gamebird starter?

Discussion in 'Raising Baby Chicks' started by firefowl, Sep 23, 2016.

  1. firefowl

    firefowl Out Of The Brooder

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    I just got a black copper maran chick that's 3 weeks old. I was told it needs 2 weeks of heat so I have it in a small makeshift brooder with some heat lamps at 32oC (is that ok?).

    But I don't have any chick start right now only gamebird starter from when I used to have quails. Is it ok to use gamebird starter instead of chick starter? How long will it need the starter for? I was given some pullet feed but I assume that's given after the starter?

    I'd rather not get chick starter if it can manage without it until it needs the next type of feed since I don't plan on getting more chicks anytime soon.

    On a side note the chick was sold to me as a rooster although I'm not quite sure how you can tell when they are so young. But my plan is to use the rooster to cross with my bantam araucana to produce offspring that are olive eggers. So another question is would there be any problem introducing a very young rooster to 2 year old hens?
     
    Last edited: Sep 23, 2016
  2. QueenMisha

    QueenMisha Queen of the Coop

    What percentage is the protein in the starter? It shouldn't be a problem. I've used both 22% and 27% starters for chicks and they work just fine. It should be on a medicated feed for about the first 8 weeks, after which it will be ready for a non medicated grower. If it's a rooster it should remain on a grower thereafter as layer feed can be damaging to cock's organs.

    You can't raise a chick on its own. It never ends well - the bird will be constantly stressed and noisy, and they tend to be "messed up" when they're mature. I've had them end up completely skitzo and become shin floggers (and that shin flogger wasn't even a rooster, it was a hen) You need to get at least one other chick to raise it with.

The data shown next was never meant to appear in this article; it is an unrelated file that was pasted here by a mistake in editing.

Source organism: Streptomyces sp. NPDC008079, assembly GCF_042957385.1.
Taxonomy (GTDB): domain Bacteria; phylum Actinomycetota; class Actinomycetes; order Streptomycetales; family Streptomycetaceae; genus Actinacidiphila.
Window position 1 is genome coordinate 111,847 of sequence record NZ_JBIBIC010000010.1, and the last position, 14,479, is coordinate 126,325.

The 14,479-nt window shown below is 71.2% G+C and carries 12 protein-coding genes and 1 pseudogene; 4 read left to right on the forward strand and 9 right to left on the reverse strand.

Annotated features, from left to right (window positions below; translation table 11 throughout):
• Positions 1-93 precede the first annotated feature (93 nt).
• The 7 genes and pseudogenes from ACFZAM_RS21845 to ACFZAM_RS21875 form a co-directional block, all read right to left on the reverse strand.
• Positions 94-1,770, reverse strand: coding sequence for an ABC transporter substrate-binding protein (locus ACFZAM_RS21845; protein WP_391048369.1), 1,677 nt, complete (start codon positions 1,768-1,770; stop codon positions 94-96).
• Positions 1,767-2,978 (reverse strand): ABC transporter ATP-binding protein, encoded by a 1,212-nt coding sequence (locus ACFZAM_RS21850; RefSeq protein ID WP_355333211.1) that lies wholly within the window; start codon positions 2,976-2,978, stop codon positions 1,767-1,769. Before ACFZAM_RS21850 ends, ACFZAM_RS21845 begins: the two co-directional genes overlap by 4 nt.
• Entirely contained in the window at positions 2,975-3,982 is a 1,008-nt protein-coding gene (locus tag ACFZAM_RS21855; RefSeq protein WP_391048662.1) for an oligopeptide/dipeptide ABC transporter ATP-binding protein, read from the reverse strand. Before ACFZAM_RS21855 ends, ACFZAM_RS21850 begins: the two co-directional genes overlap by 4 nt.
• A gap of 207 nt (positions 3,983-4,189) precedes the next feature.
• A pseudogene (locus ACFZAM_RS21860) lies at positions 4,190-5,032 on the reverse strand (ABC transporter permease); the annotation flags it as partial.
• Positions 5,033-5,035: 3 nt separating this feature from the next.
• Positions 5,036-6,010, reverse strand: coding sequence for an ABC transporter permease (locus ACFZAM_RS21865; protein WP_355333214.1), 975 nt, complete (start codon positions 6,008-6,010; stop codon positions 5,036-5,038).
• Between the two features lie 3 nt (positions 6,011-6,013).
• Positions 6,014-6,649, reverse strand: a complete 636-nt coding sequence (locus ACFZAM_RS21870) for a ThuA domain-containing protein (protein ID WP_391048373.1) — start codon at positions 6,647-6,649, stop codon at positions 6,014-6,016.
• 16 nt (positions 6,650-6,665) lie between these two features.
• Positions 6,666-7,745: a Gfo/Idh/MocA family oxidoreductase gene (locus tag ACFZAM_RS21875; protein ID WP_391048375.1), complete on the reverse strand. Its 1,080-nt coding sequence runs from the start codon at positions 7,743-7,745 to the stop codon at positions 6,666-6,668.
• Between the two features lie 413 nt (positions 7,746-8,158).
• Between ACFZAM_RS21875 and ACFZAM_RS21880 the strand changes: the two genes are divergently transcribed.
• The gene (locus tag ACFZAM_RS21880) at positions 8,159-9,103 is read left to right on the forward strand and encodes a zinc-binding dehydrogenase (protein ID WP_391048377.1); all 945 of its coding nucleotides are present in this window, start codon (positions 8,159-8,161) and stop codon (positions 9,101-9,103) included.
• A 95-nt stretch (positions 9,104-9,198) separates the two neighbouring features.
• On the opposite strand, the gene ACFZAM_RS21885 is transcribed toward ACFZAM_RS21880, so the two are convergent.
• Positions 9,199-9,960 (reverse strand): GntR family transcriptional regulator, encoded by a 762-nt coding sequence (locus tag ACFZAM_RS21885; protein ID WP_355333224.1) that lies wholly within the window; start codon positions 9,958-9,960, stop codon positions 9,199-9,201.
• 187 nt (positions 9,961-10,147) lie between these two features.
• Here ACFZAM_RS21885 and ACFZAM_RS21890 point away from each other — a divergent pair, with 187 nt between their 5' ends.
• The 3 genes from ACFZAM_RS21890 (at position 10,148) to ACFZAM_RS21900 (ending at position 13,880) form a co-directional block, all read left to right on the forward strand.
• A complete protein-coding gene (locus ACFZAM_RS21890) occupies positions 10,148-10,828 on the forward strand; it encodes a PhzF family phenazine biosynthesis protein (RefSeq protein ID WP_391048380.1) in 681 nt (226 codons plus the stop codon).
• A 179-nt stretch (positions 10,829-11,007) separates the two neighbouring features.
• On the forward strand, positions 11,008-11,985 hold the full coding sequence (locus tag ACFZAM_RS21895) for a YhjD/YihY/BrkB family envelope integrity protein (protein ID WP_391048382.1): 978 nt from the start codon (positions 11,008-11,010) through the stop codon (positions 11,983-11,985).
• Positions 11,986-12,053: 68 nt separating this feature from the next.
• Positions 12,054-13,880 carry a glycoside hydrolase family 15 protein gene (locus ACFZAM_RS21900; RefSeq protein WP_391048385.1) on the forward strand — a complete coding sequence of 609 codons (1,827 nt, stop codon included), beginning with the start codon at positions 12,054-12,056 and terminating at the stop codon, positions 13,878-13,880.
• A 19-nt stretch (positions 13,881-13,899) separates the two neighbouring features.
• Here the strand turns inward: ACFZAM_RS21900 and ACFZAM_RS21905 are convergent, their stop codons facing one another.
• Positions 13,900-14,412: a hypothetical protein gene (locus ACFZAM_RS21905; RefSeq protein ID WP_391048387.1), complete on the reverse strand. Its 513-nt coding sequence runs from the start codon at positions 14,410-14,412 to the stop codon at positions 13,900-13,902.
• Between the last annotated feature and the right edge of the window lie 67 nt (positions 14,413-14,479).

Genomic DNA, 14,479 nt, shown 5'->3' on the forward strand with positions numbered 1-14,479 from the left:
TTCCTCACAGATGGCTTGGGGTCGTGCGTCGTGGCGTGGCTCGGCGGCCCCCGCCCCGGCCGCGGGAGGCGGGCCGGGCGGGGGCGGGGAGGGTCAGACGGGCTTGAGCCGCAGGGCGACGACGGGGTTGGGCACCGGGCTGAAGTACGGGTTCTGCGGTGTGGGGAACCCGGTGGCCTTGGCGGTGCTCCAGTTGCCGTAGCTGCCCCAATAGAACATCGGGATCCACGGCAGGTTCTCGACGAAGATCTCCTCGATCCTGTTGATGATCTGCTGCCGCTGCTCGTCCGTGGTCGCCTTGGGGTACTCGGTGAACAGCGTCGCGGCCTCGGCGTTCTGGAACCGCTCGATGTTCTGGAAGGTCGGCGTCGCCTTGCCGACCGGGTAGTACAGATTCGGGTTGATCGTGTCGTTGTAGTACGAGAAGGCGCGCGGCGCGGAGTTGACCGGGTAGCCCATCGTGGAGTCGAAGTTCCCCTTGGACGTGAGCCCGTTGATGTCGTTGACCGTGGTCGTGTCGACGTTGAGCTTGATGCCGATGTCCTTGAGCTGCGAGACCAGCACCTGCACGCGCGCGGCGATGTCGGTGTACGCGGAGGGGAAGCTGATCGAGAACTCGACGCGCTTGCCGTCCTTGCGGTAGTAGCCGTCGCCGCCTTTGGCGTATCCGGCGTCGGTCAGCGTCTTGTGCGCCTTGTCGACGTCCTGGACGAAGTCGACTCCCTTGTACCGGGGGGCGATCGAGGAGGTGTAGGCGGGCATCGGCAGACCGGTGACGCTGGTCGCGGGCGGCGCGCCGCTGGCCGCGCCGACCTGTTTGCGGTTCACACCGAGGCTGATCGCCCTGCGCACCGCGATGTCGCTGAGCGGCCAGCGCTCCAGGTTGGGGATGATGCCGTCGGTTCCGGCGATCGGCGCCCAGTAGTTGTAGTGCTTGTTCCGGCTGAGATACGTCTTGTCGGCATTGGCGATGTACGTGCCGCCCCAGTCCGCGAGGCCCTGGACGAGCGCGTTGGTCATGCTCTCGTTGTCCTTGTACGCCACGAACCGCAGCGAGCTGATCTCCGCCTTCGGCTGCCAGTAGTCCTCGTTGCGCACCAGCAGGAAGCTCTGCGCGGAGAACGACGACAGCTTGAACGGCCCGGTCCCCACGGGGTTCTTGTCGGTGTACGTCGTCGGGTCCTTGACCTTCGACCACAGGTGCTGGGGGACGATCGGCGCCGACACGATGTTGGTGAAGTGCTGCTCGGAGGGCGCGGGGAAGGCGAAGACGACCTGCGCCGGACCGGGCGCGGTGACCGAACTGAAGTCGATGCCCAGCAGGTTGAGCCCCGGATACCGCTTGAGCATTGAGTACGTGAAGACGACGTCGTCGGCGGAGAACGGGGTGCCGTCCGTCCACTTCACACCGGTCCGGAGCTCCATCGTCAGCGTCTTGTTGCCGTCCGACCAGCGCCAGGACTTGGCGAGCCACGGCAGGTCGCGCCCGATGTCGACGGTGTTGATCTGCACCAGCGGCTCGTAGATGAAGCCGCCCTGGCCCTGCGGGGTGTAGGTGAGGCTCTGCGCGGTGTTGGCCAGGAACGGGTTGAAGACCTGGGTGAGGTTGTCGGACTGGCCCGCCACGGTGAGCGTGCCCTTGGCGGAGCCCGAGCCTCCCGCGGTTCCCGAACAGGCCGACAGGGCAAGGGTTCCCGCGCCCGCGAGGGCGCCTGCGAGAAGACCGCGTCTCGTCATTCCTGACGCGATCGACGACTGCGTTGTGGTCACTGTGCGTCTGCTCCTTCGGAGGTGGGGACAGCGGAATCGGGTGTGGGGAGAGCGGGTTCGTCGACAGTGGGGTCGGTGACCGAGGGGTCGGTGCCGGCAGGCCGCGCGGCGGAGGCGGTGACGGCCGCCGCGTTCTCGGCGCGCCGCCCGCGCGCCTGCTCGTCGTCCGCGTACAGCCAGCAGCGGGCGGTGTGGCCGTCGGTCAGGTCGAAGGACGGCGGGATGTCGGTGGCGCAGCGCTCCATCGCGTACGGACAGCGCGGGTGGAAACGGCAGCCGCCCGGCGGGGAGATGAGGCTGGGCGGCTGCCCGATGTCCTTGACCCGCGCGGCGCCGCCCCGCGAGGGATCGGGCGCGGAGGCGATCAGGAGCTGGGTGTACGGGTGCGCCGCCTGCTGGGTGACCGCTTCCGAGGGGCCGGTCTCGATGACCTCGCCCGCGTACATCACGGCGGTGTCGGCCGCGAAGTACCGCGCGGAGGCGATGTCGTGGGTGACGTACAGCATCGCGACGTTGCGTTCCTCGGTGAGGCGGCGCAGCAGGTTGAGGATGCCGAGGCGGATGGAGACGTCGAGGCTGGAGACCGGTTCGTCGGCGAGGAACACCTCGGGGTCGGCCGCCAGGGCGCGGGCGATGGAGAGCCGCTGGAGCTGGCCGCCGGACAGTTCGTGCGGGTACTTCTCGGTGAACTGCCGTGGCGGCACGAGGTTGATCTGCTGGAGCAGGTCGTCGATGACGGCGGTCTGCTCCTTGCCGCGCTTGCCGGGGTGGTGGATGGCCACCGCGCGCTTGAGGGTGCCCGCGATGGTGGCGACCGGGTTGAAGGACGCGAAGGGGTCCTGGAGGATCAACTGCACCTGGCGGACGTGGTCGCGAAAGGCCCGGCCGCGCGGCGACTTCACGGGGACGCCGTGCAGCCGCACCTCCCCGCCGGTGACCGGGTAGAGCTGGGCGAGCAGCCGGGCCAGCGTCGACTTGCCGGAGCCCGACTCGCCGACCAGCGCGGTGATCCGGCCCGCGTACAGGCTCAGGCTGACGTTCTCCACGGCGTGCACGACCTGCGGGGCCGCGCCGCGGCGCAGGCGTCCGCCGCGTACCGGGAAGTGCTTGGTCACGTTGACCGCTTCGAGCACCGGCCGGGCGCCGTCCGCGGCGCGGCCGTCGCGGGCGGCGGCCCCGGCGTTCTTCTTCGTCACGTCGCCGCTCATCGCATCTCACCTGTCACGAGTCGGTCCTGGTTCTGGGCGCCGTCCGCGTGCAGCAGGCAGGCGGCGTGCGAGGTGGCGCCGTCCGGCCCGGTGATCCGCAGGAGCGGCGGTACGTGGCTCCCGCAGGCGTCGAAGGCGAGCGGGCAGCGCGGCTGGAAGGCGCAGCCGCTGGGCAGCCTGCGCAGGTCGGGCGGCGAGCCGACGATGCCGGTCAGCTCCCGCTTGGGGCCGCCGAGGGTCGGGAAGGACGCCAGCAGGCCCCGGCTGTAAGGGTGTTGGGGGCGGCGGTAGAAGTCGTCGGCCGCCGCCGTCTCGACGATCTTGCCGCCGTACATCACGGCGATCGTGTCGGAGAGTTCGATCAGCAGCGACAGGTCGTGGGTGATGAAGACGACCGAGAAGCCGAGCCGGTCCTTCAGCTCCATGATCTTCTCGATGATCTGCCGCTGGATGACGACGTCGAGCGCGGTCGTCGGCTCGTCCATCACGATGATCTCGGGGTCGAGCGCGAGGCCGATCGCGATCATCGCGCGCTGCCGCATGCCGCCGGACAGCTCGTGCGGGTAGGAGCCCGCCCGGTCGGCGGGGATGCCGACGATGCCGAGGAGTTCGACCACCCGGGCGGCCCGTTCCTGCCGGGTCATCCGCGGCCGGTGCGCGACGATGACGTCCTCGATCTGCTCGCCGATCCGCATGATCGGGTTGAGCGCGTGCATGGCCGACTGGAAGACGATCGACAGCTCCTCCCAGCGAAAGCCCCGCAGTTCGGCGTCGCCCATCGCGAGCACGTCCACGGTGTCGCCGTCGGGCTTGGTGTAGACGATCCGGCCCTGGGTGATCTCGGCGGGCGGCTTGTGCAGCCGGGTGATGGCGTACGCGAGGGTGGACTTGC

Some of the best roosters are those raised under the supervision of older hens. However he cannot live with them until at least 10-12 weeks of age and "see but don't touch" introductory methods should be used.
     
    Last edited: Sep 23, 2016
  3. Choco Maran

    Choco Maran Chillin' With My Peeps

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    I agree with QueenMisha with one exception. You only need starter for about the first two to three weeks. If they are three weeks now you should be fine with the gamebird starter. Heat should be used only at night. At three weeks they should be pretty feathered and can take the lower temps.

    I would not raise it be its self. You should get another to keep him company. I will introduce the babies to the flock at about four to six weeks of age. I place them in a separate house inside the main coop so they can see and smell the new one but not touch. Then after abut two week let them out and watch to see how they react. I have not had a problem as of yet and I have been dong this for about ten years now.
     
  4. QueenMisha

    QueenMisha Queen of the Coop


    Out of curiosity how do you figure two to three weeks for starter? Chicks are pretty susceptible to coccidiosis until 8-12 weeks. I've heard plenty of people who feed it late (to 16 weeks) but not anyone who feeds it for less.
     
  5. Choco Maran

    Choco Maran Chillin' With My Peeps

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    I don't use medicated chick starter unless I hatch the chick as I all ways get my vaccinated for coccd., and Merricks from a hatchery.
    I have read several places and reference that say once a chick has eaten about one pound of starter ( about the time they are three week old) they can be switched to grower. I use either starter/grower or grower finisher at this time, until they are about 16-20 weeks of age. Sorry I don't think I was clear on the last post. I have 30 years experience with chickens and have not had a problem using this method. Not every method works for everyone. This works for me so I use it and recommended it to other people. It all come down to what you are comfortable using.
     
  6. Jensownzoo

    Jensownzoo Chillin' With My Peeps

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    And I neither use medicated starter nor the cocci vaccine. Lots of different ways to handle it that yield positive outcomes. :)
     
  7. firefowl

    firefowl Out Of The Brooder